“Yeah crazy, I had a lot of fun,” said Anstie, racing full time in the U.S. for the first time since 2010. “I didn’t know what to expect coming into the first Loretta’s, new bike for me, and I was coming in from an Achilles injury and I wasn’t sure how I would feel racing. Testing in California at Glen Helen or Pala, I came to this track and it was completely different. Obviously, I raced GPs and raced conditions like this, but I just wanted to make small steps. First moto, I got out and I wasn’t too bad, and I was in eight or something. That first moto was really, really tough for my foot (Achilles), when you’re dragging your legs everywhere, I hadn’t done that, I was quite nervous. Second moto I pulled the holeshot, the bike worked, I kept a relatively good flow, I kept my goggles clean, my bike didn’t get too hot. I felt good, and one of these lappers was just coming completely across the track at me. So, I had to stop, that was a shame because Zach got by me. I was fast in the sand near the finish, that was my spot to set Zach back up near the finish…. but Marv came out of nowhere and messed up my plan! But I was like, okay, it was good for the team to lead some laps and get on the podium. It will be nice next week if we get better conditions and go from there.”
Anstie was fifth overall with a 15-3. Just ahead in fourth overall was Monster Energy Yamaha’s Broc Tickle with a 2-9.
“Yeah, first moto was awesome got off to a good start and honestly just rode pretty conservative,” said Tickle. “Hit my marks, didn’t hurt the bike. Came home second, I felt like maybe I could have pushed more, but I haven’t raced outdoors in three years, and being out in SoCal for so long, I didn’t feel entirely comfortable. But for the most part it’s good to be back racing, I’m stoked on the crew I have around. I’ve worked with a lot of these guys before; it almost feels like a welcome home. Getting close to the podium is great, but I want to do it in dry conditions also. I want to be in the mix, obviously the class is pretty stacked, but I still think I have what it takes to be in the mix.”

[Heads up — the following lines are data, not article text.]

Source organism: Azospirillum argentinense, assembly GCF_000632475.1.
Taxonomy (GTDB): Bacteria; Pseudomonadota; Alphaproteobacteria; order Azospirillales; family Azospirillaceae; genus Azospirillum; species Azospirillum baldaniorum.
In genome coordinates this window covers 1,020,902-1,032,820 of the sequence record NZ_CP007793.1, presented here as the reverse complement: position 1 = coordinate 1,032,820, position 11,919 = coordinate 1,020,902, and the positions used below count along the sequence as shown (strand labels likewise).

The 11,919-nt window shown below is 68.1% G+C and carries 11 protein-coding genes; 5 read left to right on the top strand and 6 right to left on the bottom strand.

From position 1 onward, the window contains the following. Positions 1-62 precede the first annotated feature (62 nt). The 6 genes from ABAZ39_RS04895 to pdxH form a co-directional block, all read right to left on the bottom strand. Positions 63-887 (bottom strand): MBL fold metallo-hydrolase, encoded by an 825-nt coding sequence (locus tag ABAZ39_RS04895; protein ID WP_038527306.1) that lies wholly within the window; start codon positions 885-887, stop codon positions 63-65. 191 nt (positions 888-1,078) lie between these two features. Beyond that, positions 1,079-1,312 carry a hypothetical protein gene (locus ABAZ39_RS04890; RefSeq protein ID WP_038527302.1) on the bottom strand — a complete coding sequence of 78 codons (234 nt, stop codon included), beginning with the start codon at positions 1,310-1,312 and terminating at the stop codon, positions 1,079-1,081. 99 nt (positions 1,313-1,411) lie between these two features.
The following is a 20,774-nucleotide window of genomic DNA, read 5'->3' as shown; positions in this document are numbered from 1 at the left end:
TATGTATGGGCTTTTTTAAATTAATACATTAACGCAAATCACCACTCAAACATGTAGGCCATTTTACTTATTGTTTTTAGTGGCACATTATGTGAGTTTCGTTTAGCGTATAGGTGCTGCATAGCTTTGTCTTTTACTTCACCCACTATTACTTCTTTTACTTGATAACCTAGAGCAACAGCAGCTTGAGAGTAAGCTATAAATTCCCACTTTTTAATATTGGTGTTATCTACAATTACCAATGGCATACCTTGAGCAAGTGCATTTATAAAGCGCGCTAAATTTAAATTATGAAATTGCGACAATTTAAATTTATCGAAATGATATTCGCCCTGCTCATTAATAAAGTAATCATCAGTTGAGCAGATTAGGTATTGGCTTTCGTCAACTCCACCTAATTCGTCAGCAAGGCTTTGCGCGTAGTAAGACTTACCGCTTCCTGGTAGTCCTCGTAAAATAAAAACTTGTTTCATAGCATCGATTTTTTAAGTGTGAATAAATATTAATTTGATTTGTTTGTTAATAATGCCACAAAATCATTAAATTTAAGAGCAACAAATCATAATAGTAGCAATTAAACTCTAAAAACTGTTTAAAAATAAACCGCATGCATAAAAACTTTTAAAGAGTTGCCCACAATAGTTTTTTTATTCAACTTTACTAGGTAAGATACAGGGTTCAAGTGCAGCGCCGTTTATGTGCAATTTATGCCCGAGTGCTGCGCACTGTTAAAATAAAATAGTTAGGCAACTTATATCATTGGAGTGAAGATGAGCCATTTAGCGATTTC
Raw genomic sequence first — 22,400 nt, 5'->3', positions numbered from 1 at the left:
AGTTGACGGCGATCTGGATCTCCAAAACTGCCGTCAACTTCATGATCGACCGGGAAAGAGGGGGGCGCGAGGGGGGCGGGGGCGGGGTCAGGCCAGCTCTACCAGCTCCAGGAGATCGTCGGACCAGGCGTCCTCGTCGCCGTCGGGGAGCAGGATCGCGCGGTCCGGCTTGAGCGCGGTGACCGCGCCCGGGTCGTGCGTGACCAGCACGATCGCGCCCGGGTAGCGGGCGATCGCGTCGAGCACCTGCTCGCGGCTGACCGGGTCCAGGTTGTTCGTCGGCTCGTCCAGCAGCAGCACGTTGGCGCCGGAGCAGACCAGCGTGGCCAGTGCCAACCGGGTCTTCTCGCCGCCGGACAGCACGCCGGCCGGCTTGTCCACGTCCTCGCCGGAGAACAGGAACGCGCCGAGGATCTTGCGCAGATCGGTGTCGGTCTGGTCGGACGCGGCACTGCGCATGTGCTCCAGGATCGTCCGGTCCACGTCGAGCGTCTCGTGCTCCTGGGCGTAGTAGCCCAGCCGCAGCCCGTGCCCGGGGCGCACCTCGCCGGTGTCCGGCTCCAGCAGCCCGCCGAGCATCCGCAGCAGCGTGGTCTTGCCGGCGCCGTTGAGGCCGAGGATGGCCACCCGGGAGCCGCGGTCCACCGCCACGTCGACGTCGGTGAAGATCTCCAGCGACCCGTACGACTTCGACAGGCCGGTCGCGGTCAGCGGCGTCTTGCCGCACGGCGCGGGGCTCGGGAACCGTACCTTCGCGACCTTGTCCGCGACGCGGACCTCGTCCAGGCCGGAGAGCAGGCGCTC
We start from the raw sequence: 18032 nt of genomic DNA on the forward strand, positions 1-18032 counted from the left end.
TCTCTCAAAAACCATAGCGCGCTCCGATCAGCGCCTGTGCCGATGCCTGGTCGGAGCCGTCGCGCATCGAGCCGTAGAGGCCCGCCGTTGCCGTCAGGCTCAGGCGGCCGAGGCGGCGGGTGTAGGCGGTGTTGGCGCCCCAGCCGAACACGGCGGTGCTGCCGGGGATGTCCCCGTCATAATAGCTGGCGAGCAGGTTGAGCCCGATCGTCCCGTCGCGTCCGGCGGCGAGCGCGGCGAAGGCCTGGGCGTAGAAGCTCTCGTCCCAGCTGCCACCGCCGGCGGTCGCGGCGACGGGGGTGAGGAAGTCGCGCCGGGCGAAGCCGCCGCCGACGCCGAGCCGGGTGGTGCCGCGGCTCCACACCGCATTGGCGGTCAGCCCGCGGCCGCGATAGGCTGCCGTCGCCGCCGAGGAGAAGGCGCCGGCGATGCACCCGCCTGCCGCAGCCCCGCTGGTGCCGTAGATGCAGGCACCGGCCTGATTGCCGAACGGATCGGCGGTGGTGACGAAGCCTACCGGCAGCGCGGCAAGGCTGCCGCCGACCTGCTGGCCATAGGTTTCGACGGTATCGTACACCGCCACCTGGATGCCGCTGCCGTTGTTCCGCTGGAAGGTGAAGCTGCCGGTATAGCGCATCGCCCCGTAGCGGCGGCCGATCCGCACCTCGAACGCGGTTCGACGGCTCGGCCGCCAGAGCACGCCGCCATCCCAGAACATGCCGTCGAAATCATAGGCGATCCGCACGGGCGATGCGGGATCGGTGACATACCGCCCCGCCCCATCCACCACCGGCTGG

|1||Zach Osborne||Abingdon, VA||5 - 1||Husqvarna FC 450|
|2||Adam Cianciarulo||Port Orange, FL||3 - 5||Kawasaki KX450|
|3||Marvin Musquin||La Reole||8 - 2||KTM 450 SX-F|
|4||Broc Tickle||Holly, MI||2 - 9||Yamaha YZ450F|
|5||Max Anstie||Newbury, England||15 - 3||Suzuki RM-Z250|
Right as the 250 Class first moto was about to get underway is when the rain returned, changing the status of the track from improved significantly after qualifying to “Now there is standing water everywhere, this is going to get interesting.” And that it did.
When the gate dropped on the first race of the day, RJ Hampshire struck gold. Hampshire wasn’t the fastest qualifier but in the first moto, he did what he had to do. The Rockstar Energy Husqvarna rider got out to an okay start (on the inside, within the top ten) but he took advantage of the few turns to put himself into the top five. Then, as the mistakes from the riders ahead of him started to add up, Hampshire continued to avoid mistakes himself to put stay in position to take over the lead from Cameron Mcadoo. The rest of the moto wasn’t perfect for Hampshire but he managed to hold on for the race win—and he did so by riding with the latter half of the race without goggles and with a fast-approaching, fresh-goggled Dylan Ferrandis seeking a win of his own.
“It was a brutal track today but I was pumped to hold on in moto one to get my first moto-win with the team,” Hampshire said in a team statement.
But as we mentioned above, everything that could happen today, did happen today. At the start of the second moto, Hampshire was nowhere to be found. He had made contact with another rider and crashed in the first turn. After crossing the first full lap in 30th, he had a lot of work ahead of him in order to get inside the overall top ten. Hampshire was charging through the pack. Into the top 20, then 15. Several laps later, he was on the verge of breaking into the top ten. Until he got stuck momentarily. But with a little assistance from Brandon Hartranft (who’s bike gave out on him only seconds before as he was running in fifth place), Hampshire would eventually crack into the top ten.
Then Hampshire’s bike suffered a mechanical failure of its own, ending his moto early with a few laps to go. And just as quickly as he was making moves, it all went away.
“After going down in the first turn, I put on a charge and climbed as much as I could but the bike ended up letting go with a lap and a half to go,” said Hampshire, whose 1-18 earned him sixth overall. “It’s not the final result we wanted but I’m looking forward to battling up front some more this season.”